March 5, 2013 By Steve Towns
It may have been brief, but California’s one-month experiment with online voter registration running up to the November general election told us a lot. In particular, it told us that if there was any doubt about citizen desire to register online, California’s experience erased it.
From the time the new registration system opened online on Sept. 19 to its close on Oct. 21, more than half of the 1.2 million voters who registered did so through the new online system. It was undoubtedly the state’s most popular voter registration option.
“We thought that was quite striking,” says Mindy Romero, project director for the California Civic Engagement Project. The research organization, part of the Center for Regional Change at the University of California, Davis, is combing through the November numbers to measure the impact of online registration on the state’s electorate. Based on what the group has seen so far, Romero says it’s likely that online registration will be the state’s dominant voter registration option from now on.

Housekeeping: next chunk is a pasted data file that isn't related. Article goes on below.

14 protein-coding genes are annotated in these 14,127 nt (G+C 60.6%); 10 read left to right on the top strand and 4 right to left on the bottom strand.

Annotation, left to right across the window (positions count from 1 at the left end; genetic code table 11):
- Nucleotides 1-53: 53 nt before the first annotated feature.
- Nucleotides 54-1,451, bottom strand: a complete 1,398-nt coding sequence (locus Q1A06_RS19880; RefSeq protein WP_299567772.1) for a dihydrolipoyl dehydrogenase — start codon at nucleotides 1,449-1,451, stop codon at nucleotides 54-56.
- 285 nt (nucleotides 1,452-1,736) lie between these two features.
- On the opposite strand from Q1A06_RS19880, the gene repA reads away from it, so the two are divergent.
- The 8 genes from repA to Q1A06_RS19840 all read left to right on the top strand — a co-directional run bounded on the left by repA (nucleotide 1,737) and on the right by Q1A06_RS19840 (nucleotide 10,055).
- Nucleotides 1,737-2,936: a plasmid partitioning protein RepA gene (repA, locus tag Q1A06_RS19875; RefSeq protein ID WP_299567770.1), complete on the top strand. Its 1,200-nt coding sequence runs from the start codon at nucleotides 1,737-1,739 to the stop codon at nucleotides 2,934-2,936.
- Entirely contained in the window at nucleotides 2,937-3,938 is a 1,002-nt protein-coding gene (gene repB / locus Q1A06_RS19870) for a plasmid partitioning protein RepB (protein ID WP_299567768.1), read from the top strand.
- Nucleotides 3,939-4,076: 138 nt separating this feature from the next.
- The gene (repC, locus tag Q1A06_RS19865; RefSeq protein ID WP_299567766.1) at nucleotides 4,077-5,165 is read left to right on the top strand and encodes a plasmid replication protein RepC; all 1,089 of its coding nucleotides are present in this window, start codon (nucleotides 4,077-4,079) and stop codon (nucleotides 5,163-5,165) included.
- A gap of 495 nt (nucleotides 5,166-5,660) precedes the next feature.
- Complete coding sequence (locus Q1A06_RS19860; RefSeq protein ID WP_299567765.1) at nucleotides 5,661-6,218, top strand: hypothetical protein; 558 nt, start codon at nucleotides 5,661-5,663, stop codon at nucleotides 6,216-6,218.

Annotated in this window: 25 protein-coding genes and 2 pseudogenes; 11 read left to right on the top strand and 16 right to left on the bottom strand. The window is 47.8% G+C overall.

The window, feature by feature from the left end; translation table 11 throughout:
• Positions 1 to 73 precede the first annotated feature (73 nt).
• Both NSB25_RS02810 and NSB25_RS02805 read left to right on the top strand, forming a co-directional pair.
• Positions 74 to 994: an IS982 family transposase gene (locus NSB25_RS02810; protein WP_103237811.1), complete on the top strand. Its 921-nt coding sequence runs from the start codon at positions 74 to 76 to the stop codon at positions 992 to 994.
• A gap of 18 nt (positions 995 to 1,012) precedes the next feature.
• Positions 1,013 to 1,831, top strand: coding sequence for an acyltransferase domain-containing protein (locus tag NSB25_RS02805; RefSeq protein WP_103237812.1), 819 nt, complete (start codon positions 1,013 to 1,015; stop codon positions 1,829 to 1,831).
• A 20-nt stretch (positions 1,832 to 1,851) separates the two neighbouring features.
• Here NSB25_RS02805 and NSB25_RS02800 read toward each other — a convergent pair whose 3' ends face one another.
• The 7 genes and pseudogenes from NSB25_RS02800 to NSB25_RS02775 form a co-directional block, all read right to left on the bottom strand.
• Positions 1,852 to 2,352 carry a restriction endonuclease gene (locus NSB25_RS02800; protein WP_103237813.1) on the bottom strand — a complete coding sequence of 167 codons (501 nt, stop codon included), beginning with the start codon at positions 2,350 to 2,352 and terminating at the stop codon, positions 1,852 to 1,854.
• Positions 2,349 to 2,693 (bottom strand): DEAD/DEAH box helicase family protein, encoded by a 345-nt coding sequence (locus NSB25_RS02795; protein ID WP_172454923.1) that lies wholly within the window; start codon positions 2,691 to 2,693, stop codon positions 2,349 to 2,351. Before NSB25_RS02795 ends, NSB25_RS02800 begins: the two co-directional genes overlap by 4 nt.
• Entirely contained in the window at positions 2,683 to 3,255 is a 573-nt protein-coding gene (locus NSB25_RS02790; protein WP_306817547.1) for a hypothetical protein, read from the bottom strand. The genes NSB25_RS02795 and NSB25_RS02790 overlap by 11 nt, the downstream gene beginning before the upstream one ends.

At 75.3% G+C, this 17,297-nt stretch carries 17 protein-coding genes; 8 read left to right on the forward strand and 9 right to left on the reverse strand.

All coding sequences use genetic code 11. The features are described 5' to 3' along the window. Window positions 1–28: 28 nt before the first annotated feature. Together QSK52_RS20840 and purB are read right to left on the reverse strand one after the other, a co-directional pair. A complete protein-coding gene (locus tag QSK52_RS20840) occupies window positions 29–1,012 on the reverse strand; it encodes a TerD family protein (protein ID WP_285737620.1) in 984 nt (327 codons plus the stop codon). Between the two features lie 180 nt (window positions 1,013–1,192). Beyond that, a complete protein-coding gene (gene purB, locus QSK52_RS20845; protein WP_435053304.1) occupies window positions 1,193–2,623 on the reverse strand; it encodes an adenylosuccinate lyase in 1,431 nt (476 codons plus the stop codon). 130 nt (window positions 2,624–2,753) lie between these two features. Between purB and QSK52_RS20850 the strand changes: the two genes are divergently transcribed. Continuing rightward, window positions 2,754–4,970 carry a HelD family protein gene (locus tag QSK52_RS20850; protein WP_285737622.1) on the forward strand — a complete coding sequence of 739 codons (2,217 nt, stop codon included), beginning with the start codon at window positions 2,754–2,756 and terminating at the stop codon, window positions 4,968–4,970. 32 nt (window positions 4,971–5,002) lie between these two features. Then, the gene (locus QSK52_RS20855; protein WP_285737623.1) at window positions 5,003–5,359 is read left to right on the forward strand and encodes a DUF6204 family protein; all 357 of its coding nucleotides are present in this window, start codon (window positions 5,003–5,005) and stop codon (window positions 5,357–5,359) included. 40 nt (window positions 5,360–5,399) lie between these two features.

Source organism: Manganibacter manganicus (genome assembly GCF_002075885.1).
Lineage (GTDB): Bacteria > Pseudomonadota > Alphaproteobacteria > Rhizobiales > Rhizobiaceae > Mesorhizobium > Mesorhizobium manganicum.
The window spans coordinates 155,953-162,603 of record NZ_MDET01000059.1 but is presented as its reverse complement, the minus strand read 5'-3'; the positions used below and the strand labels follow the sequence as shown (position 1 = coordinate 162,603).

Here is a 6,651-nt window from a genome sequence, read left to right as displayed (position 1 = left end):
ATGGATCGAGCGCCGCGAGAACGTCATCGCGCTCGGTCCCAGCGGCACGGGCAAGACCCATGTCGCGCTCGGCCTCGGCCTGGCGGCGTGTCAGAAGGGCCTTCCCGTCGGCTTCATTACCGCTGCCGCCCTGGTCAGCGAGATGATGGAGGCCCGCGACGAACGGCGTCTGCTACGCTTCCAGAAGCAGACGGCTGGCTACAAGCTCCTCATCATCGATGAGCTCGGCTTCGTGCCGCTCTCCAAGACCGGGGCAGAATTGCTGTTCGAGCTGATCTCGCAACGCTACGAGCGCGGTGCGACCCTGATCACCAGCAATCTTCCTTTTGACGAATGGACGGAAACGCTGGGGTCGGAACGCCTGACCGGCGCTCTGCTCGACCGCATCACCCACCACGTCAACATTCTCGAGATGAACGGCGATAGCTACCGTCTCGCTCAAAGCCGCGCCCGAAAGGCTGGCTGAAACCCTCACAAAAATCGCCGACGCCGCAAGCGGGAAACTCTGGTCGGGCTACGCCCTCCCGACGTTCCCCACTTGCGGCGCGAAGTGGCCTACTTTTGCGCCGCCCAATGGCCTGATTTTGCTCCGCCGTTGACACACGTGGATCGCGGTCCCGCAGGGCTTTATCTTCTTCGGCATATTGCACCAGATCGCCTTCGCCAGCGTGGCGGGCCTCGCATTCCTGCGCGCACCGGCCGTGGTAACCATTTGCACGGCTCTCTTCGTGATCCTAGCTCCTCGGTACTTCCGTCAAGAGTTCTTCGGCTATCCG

Although online registration was popular with all registrants, it was particularly effective at pulling younger citizens into the state’s voting pool. Residents under age 25 accounted for 30 percent of all online registrants -- helping to drive an 8 percent increase in voter registration in that age bracket, Romero says.
Online registrants also went to the polls, she added, contradicting the notion that citizens using a more convenient registration option may be too lazy or apathetic to cast a ballot. Instead, voters who registered online turned out at a higher rate -- about 8 percentage points higher -- than those who registered through other methods.
This Digital Communities white paper highlights discussions with IT officials in four counties that have adopted shared services models. Our aim was to learn about the obstacles these governments have faced when it comes to shared services and what it takes to overcome those roadblocks. We also spoke with several members of the IT industry who have thought long and hard about these issues. The paper offers some best practices for shared government-to-government services, but also points out challenges that government and industry still must overcome before this model gains widespread adoption.